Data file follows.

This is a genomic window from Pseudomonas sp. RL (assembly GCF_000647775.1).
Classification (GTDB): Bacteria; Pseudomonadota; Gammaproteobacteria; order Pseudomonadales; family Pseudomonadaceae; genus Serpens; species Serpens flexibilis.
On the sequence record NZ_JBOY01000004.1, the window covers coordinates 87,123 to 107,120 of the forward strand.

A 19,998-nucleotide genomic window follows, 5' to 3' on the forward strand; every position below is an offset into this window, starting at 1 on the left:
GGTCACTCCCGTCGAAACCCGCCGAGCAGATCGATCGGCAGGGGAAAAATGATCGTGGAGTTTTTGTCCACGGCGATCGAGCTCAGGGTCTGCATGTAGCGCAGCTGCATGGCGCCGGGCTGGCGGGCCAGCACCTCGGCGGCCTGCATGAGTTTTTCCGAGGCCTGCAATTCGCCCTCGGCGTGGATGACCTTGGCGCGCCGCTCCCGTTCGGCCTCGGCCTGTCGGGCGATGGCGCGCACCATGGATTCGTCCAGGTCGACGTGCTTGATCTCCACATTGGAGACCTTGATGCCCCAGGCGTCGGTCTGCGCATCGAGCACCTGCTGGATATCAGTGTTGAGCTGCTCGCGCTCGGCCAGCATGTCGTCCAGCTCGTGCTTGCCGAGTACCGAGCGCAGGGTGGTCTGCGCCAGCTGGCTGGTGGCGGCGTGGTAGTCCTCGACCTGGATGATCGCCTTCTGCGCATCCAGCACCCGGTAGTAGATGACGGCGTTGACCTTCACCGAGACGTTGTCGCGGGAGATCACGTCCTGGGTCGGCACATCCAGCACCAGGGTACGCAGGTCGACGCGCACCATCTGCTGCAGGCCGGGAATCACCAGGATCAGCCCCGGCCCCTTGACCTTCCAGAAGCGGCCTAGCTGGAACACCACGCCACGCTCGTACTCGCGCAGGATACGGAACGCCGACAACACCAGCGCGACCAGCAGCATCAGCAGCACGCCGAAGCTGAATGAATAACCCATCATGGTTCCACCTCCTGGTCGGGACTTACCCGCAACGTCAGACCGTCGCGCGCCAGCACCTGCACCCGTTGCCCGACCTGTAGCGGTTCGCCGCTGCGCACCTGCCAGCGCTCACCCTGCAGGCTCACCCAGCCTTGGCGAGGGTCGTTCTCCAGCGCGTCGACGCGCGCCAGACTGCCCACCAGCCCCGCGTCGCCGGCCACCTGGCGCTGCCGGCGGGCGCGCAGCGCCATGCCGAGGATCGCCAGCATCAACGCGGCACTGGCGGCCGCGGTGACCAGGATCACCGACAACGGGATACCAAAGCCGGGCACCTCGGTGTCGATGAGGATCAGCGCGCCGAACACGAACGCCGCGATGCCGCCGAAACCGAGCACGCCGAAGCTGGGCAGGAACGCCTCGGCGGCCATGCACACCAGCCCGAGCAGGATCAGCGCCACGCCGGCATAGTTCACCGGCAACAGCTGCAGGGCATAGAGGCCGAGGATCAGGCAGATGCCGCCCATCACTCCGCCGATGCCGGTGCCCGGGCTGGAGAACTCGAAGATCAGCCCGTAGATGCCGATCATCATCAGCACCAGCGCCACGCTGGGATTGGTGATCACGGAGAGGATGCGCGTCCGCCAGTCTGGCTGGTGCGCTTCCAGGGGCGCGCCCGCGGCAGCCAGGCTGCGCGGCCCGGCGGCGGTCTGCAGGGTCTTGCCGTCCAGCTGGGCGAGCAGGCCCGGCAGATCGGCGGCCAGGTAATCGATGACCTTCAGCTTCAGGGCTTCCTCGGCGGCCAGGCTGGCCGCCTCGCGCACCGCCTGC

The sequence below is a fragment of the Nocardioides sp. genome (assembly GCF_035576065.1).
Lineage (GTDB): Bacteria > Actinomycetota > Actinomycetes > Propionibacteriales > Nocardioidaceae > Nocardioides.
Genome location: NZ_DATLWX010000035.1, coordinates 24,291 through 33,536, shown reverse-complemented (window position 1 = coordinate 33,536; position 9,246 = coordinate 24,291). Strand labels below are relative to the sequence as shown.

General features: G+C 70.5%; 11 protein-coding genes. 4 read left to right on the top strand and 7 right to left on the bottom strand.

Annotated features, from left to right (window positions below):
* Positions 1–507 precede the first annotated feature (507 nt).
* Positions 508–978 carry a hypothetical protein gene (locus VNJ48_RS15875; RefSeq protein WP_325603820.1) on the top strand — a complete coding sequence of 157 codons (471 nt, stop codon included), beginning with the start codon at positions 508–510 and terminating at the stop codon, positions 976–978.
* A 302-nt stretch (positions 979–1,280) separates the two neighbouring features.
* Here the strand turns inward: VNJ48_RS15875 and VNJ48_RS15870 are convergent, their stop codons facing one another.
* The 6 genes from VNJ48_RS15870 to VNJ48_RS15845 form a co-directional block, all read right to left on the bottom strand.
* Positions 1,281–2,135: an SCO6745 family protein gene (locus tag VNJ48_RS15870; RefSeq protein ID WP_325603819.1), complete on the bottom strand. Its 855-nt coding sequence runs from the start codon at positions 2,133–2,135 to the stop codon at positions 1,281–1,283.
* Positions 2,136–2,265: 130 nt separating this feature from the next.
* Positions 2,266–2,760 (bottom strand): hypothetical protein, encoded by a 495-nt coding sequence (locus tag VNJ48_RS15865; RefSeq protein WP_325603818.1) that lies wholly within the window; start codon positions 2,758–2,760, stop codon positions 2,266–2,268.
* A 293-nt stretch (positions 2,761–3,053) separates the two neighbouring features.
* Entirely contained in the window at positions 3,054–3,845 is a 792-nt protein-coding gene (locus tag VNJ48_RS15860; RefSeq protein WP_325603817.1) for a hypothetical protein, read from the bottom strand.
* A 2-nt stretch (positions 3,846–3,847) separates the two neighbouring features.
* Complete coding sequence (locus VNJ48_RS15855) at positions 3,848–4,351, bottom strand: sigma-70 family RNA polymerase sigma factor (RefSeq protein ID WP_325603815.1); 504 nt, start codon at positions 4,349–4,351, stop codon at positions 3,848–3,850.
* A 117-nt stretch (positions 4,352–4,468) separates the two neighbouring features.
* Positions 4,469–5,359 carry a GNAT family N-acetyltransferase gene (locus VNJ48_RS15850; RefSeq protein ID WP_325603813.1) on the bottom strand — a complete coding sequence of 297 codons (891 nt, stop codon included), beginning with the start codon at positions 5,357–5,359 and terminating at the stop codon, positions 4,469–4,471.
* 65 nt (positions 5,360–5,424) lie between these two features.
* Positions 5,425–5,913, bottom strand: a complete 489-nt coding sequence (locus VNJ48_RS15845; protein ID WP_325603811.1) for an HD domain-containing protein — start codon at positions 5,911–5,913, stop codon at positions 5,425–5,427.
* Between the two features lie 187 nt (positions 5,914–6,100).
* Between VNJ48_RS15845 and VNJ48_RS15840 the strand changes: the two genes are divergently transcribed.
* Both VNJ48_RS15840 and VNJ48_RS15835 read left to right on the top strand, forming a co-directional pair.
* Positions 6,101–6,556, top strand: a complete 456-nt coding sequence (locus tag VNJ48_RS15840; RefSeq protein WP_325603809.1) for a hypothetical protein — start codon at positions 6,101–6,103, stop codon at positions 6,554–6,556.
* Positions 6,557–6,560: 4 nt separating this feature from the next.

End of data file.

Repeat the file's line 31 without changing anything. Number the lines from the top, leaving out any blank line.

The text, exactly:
* Positions 6,557–6,560: 4 nt separating this feature from the next.